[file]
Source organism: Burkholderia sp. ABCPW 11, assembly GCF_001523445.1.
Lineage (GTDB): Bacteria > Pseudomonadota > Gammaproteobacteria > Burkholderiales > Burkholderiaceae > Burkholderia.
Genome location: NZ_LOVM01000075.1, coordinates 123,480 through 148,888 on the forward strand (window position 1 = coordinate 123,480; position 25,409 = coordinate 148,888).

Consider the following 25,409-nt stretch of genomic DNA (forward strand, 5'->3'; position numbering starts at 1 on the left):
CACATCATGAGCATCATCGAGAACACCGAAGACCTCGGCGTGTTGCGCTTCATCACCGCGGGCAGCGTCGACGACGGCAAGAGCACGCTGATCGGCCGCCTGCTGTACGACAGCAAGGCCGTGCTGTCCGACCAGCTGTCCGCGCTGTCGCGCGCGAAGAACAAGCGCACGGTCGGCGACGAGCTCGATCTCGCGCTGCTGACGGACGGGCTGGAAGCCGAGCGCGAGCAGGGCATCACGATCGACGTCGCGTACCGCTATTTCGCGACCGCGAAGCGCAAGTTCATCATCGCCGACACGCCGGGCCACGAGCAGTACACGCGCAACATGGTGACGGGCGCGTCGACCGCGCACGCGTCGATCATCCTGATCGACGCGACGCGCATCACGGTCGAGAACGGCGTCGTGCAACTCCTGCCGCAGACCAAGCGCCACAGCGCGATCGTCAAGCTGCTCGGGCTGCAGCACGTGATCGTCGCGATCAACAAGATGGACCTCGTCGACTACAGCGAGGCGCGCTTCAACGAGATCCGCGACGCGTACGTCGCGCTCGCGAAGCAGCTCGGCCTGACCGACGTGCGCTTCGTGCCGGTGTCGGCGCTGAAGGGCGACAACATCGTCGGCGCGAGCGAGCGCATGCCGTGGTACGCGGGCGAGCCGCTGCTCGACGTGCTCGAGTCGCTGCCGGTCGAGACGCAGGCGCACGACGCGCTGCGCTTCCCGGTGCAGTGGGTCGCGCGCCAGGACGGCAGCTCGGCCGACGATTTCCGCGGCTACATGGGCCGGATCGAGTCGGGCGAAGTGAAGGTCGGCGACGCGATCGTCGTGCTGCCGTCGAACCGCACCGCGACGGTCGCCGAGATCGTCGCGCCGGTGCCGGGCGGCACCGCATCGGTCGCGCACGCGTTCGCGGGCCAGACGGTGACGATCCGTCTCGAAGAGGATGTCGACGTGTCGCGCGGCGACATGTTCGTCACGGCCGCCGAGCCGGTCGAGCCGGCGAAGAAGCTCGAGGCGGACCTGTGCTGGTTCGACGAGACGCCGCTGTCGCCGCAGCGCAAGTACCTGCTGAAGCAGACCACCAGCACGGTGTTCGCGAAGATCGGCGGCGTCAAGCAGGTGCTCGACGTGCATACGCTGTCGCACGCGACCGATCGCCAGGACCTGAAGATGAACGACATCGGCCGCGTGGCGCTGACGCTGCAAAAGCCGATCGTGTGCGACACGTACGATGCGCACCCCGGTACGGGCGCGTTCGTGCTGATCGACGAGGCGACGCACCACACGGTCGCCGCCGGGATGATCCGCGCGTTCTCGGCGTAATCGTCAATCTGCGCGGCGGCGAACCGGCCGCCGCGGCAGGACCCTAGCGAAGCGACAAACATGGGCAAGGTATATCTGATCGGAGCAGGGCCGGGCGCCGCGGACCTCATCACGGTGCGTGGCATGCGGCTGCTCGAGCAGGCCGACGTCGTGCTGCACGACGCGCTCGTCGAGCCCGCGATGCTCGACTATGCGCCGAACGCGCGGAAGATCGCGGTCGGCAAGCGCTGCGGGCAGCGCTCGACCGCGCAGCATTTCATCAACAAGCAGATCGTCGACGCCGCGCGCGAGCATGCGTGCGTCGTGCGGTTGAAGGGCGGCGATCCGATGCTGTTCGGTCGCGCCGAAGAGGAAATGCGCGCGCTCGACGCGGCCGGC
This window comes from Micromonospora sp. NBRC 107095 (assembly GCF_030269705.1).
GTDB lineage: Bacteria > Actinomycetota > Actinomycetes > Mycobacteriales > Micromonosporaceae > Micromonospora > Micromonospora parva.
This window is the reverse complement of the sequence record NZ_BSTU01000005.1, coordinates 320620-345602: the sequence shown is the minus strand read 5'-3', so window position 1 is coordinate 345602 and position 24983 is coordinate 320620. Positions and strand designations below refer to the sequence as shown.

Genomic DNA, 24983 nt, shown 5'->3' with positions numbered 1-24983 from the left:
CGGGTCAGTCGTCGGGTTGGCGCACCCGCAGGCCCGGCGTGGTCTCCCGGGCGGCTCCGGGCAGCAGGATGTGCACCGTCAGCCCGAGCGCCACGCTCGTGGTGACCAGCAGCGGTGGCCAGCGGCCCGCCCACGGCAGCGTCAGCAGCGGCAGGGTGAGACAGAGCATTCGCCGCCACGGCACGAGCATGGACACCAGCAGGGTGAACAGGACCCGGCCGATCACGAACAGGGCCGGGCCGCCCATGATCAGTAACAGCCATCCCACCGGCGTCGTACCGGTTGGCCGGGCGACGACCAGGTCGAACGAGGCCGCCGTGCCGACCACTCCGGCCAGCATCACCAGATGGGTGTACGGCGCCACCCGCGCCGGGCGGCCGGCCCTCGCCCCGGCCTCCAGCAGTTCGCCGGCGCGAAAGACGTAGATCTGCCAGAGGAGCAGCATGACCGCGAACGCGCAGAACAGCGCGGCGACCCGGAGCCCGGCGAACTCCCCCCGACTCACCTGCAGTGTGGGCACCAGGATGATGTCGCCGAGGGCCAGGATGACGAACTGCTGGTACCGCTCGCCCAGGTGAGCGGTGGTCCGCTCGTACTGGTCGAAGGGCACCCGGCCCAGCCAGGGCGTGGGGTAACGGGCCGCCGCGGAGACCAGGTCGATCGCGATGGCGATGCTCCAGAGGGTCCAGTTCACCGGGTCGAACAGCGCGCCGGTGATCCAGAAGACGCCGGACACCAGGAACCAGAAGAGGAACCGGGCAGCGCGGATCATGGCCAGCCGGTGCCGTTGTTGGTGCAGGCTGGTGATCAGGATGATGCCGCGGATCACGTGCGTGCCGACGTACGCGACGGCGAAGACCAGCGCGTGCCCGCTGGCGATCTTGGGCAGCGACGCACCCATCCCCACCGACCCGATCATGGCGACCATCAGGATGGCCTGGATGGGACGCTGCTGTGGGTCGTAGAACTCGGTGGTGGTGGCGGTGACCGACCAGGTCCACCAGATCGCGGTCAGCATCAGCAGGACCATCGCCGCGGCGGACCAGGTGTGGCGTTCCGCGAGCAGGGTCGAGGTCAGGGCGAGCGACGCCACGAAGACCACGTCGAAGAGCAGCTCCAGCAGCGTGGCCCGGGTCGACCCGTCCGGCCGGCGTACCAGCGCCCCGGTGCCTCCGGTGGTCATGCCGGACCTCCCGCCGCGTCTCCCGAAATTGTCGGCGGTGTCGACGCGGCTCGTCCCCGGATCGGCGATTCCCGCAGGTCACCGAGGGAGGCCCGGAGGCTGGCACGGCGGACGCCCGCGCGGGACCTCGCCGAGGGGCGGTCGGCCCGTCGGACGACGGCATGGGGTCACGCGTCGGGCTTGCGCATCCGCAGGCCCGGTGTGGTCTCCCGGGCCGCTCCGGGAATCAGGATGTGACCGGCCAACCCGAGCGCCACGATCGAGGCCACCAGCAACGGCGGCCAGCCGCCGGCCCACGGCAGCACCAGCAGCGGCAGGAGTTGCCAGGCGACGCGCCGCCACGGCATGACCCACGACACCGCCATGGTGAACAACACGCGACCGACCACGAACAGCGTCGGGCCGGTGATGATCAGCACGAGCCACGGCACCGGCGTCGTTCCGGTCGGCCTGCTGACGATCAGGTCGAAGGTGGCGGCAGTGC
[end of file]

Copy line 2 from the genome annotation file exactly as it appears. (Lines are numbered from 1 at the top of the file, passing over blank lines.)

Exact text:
Lineage (GTDB): Bacteria > Pseudomonadota > Gammaproteobacteria > Burkholderiales > Burkholderiaceae > Burkholderia.